Maturity This work is considered exceptional by our editorial staff.

October 27, 2010
Age is an extremely relative topic. It’s just a number, and yet it is interpreted as a measure of maturity. Age is not maturity, just as maturity is not age. And even after that distinction, “being mature” is not just a simple blanket term, you have the capacity to take certain things in a more mature way than others.

Not to come off as arrogant, but look at me. I lost my mother when I was in fourth grade, the victim of a disease that has no cure. Before that, my parents had been divorced for two or three years. Sans a month or two, I had lived solely with my father, who was, on an average day, not around physically or emotionally. Needless to say, I learned relatively quickly how to handle being alone, and how to take care of myself and my own best interests. Now, some could say that has made me mature beyond my years…I’ve heard it many a time before. And yet, I have a difficult time handling myself “maturely” in relationships. I’m not “mature” dealing with certain types of people or social situations. And I’m definitely not mature when it comes to disclosing my thoughts and emotions to others, on the rare occasion I might actually share such feelings.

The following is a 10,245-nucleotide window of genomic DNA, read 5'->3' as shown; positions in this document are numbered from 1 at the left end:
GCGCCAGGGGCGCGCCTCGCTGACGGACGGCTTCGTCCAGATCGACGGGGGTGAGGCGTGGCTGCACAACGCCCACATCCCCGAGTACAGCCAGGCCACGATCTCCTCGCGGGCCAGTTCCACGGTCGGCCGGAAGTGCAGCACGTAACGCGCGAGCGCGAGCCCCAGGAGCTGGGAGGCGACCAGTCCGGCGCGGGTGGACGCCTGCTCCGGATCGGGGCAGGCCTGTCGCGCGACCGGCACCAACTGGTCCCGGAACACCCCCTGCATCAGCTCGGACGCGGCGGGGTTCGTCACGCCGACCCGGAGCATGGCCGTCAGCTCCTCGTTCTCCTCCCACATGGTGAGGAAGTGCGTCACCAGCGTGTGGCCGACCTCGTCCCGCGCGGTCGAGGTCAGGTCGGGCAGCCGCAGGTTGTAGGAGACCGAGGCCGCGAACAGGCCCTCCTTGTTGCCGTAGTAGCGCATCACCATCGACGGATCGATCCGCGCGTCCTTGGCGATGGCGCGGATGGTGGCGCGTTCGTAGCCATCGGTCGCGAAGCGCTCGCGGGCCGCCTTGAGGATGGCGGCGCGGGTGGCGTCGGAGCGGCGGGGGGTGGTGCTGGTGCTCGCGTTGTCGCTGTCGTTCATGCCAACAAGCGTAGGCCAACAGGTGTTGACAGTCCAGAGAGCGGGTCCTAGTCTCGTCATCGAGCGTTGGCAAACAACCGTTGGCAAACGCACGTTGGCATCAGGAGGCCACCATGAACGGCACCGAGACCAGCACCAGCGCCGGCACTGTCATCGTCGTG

Does that mean I’m actually an aged and jaded adult, and not a teenager? No.

Does that mean then that I’m not actually “mature?” Of course not.

Judge people for how they act and who they are, not their labels or measure of years passed.

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